ndis art therapy

Understanding the Role of Art Therapy in a NDIS Participant’s Journey 

Have you ever felt that colours, paintings and art are more adept at describing your emotions than words? You’re not alone. While art therapy may be a concept that is new to many people, the reality is that people have been using art across multiple cultures and through hundreds and hundreds of years as a form of self-expression and healing. 

Before understanding NDIS Art Therapy, let us first look at NDIS, and art therapy individually. 

What is Art therapy? 

Art therapy isn’t just about creating visually appealing artwork; it’s a therapeutic process harnessing the power of creativity to foster emotional, mental, and physical well-being. Through painting, drawing, sculpting, and other mediums, individuals express themselves in ways words alone often cannot. 

What is the NDIS scheme? 

The National Disability Insurance Scheme (NDIS) is an initiative by the Australian Government that empowers people with disabilities with the funding and resources they need to gain new skills and job opportunities, have greater independence, or spend more time with their family and friends. Effectively, the NDIS in Australia connects people with disabilities to any service that may add value to their lives. 

NDIS and Art therapy 

As art therapy utilises the processes involved in creative arts to facilitate mental, emotional and physical well-being, this makes art therapy especially useful to participants under NDIS. People with neurodivergent traits, such as autism, find art therapy particularly useful because of the sense of calm it provides them. Art therapy also provides them with a much-needed outlet for self-expression and communication.  

In the context of the NDIS, art therapy is recognized as a valuable form of support for individuals with neurodivergence. In addition to people lying on the Autism spectrum, those dealing with ADHD can also significantly improve their ability to focus and enhance their concentration by engaging in art therapy. NDIS Art therapy can help people with ADHD focus better by providing structured creative activities that engage their attention, allowing them to channel their energy into the art-making process. The hands-on nature of art therapy can also help individuals with ADHD regulate their sensory input and enhance their concentration skills over time. 

According to the National Disability Insurance Scheme (NDIS), art therapy falls within the therapeutic support provided in the Improved Daily Living Category of your plan. These services aim to improve daily living skills and foster independence within the community. Through Expressive Art therapy, individuals work towards and accomplish their long-term recovery objectives while maintaining a sense of hope and optimism.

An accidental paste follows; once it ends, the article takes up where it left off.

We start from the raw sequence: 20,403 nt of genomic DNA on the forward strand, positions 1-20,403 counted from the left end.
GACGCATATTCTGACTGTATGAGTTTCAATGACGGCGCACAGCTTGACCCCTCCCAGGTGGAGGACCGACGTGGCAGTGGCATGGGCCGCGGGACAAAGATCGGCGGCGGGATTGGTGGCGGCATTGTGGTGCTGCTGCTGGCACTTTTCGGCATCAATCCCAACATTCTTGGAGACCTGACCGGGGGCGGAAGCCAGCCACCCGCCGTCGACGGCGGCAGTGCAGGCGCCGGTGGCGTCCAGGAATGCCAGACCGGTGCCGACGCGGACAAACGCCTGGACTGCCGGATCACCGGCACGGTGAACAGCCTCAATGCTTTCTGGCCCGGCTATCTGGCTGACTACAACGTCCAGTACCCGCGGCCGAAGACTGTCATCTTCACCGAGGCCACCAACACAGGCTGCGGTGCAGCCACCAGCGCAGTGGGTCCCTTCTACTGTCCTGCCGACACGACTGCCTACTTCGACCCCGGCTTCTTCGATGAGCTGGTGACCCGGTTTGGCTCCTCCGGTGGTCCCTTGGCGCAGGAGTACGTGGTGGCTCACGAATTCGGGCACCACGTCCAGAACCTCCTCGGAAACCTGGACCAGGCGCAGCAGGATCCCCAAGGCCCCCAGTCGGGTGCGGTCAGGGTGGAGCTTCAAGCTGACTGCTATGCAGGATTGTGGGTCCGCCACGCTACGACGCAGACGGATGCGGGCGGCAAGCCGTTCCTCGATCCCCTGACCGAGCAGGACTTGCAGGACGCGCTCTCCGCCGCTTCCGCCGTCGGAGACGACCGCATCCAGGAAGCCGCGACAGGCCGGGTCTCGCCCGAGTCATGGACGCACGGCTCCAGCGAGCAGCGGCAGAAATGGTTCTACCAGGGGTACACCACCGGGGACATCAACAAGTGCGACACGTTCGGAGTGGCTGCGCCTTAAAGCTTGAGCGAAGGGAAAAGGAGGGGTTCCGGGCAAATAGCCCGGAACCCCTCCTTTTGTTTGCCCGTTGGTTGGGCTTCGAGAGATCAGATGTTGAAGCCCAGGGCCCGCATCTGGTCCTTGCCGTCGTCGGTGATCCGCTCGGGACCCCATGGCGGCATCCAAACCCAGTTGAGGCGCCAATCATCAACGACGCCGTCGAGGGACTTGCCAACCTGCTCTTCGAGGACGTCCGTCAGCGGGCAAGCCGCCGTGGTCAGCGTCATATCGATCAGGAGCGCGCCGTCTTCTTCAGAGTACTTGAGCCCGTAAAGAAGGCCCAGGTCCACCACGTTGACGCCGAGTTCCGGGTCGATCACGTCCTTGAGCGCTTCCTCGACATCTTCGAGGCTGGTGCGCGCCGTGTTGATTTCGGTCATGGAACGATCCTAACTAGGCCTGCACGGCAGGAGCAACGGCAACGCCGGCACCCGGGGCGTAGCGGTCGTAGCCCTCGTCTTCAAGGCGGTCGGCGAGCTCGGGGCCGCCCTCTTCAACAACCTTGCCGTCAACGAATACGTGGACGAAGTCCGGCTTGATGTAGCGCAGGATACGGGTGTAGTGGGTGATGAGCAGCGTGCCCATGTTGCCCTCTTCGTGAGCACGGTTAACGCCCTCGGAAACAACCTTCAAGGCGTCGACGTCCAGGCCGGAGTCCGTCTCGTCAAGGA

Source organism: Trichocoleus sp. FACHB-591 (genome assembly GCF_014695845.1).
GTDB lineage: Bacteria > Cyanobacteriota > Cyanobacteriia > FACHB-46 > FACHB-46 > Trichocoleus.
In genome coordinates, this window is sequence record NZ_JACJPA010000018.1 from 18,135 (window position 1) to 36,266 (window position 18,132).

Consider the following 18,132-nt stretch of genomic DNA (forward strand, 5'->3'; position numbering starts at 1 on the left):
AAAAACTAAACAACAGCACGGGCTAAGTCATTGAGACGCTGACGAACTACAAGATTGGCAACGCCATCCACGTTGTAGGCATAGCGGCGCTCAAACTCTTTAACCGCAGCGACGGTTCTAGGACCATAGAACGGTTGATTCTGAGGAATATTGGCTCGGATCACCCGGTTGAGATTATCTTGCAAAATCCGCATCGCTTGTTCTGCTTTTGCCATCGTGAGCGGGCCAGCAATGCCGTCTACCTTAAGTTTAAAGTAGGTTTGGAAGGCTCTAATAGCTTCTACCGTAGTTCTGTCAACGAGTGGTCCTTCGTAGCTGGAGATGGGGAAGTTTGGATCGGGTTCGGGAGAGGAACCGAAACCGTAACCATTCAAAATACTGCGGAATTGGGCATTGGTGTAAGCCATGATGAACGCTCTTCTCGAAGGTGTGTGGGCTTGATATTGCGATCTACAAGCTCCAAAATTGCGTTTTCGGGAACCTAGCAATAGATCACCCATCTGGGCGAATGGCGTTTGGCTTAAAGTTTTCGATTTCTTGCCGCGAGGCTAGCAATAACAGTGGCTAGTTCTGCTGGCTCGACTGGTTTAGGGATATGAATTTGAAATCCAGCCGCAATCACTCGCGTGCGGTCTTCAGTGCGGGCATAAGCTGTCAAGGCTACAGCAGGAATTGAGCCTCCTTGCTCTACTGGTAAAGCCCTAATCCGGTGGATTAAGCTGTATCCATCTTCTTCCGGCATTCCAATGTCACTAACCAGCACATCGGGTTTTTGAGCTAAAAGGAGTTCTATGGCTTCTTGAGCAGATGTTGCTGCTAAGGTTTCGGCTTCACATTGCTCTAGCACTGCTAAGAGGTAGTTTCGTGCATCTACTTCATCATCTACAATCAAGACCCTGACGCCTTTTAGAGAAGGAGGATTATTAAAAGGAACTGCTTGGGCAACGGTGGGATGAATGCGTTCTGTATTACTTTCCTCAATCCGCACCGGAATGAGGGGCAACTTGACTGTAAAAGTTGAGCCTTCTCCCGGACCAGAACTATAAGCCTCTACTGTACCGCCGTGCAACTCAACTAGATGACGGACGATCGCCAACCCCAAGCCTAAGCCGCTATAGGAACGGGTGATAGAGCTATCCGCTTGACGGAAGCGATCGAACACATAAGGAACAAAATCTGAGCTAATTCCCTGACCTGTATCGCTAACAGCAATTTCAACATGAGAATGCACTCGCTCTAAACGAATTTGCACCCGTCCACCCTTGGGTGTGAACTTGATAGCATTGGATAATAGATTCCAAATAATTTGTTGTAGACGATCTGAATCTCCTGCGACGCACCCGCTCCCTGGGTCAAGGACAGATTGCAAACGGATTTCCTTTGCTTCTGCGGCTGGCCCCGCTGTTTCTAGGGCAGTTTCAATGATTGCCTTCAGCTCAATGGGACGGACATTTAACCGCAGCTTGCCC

It is important to note that an NDIS art therapist (like Rupa Parthasarathy at Mindkshetra) focuses more on the process of indulging in creativity rather than the finished product to stimulate somatic reintegration which in turn promotes healing, mental well-being and a state of mindfulness. 

NDIS Art Therapy – The Costs Involved 

NDIS Art Therapy in Australia can cost as much as $193.99 per one-hour session while booking one-on-one therapy sessions, and as much as $65 per one-hour session if it is in a group. 

As working with an Art Therapist involves developing a long-term relationship, understanding if they are a good fit for individual participant needs is important. At Mindkshetra it is to allow for informed decision making, we offer Open studio sessions for $30-$35 (depending on the session theme). These are one-off Open Studio sessions, which are meant to familiarise NDIS participants with the atmosphere at the Mindkshetra studio and experience the overall creative process involved. Our Hand-Build Resilience and Crafting Self Awareness courses run for a period of 5 weeks and cost about $300-$350 for the entire duration.  

Lastly, while the NDIS provides funding for art therapy services for eligible participants, it may be important to consider that art therapy is not covered under Medicare. Your General Practitioner/ psychologist/ psychiatrist may refer you to seek Art Therapy as a complementary intervention to help achieve your goals. There are some private health insurers who cover Art therapy under the umbrella of counselling services.  

NDIS Art Therapists – The People Behind the Therapy 

One of the biggest reasons why art therapy works so well in helping people with disabilities find an avenue to express themselves and find a medium to communicate with others is the people behind the therapy. NDIS art therapists need to undergo training and maintain rigorous practice standards to get their certification and licensing. Having registered with ANZACATA (Australian, New Zealand and Asian Creative Arts Therapies Association), Rupa Parthasarathy is an approved NDIS art therapist. Such specialised certification allows a NDIS art therapist to address complex emotional and mental health issues. 

Furthermore, NDIS art therapy isn’t about teaching art. Unlike art teachers, art therapists need to look beyond techniques and skills and focus on the expression through art to address mental health issues, promote emotional well-being, and enhance self-awareness. 

Interested in trying out art therapy for yourself? Click here to book a consultation or to get in touch with us. 


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